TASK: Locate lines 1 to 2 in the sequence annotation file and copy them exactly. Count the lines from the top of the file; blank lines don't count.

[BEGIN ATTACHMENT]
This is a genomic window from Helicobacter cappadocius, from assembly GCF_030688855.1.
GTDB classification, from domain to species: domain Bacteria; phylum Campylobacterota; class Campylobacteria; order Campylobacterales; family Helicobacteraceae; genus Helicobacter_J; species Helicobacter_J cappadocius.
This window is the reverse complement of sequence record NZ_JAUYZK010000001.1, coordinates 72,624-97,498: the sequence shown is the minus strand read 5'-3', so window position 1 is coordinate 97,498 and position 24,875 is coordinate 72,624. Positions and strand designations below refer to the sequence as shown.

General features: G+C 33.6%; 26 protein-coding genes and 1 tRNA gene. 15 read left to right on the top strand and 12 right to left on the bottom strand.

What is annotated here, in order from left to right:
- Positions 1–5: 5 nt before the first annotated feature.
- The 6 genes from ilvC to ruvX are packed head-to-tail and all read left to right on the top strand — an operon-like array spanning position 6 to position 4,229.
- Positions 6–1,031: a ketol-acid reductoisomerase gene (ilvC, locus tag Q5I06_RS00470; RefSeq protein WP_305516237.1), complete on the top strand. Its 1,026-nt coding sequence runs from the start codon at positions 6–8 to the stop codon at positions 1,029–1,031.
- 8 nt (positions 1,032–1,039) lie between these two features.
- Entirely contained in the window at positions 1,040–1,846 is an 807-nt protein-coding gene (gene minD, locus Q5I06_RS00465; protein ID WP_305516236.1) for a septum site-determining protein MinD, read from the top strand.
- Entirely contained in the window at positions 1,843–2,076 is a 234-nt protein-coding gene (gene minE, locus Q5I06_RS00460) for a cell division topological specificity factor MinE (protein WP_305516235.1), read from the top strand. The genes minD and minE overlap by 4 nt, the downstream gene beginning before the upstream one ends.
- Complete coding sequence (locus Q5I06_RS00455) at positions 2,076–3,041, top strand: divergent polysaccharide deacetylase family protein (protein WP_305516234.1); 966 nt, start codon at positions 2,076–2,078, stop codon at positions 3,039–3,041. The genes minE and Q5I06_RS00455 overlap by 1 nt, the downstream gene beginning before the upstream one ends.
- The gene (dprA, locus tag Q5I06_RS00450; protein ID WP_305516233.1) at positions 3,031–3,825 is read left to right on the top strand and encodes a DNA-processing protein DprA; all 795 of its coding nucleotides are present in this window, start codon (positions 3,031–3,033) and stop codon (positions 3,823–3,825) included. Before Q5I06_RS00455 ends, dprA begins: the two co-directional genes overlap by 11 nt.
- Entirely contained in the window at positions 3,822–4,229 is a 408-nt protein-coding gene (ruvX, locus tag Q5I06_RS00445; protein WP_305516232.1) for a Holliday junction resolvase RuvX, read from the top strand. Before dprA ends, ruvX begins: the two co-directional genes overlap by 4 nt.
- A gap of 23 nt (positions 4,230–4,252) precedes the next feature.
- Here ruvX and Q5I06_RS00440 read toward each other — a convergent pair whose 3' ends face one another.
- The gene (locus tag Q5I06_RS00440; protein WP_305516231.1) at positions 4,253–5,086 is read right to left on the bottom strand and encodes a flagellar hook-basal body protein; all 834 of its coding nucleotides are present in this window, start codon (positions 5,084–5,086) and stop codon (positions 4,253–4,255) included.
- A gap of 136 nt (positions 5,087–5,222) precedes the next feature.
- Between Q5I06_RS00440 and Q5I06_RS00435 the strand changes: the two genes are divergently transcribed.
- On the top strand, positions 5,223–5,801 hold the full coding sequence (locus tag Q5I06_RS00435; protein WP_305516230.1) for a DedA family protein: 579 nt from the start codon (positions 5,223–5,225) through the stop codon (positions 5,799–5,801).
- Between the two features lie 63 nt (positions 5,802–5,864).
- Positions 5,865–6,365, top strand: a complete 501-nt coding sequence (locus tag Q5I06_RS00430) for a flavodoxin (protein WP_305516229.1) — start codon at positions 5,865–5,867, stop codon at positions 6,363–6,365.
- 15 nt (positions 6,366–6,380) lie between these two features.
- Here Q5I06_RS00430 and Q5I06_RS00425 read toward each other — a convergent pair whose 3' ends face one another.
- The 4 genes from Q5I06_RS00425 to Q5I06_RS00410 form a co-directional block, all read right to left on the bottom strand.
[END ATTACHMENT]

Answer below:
This is a genomic window from Helicobacter cappadocius, from assembly GCF_030688855.1.
GTDB classification, from domain to species: domain Bacteria; phylum Campylobacterota; class Campylobacteria; order Campylobacterales; family Helicobacteraceae; genus Helicobacter_J; species Helicobacter_J cappadocius.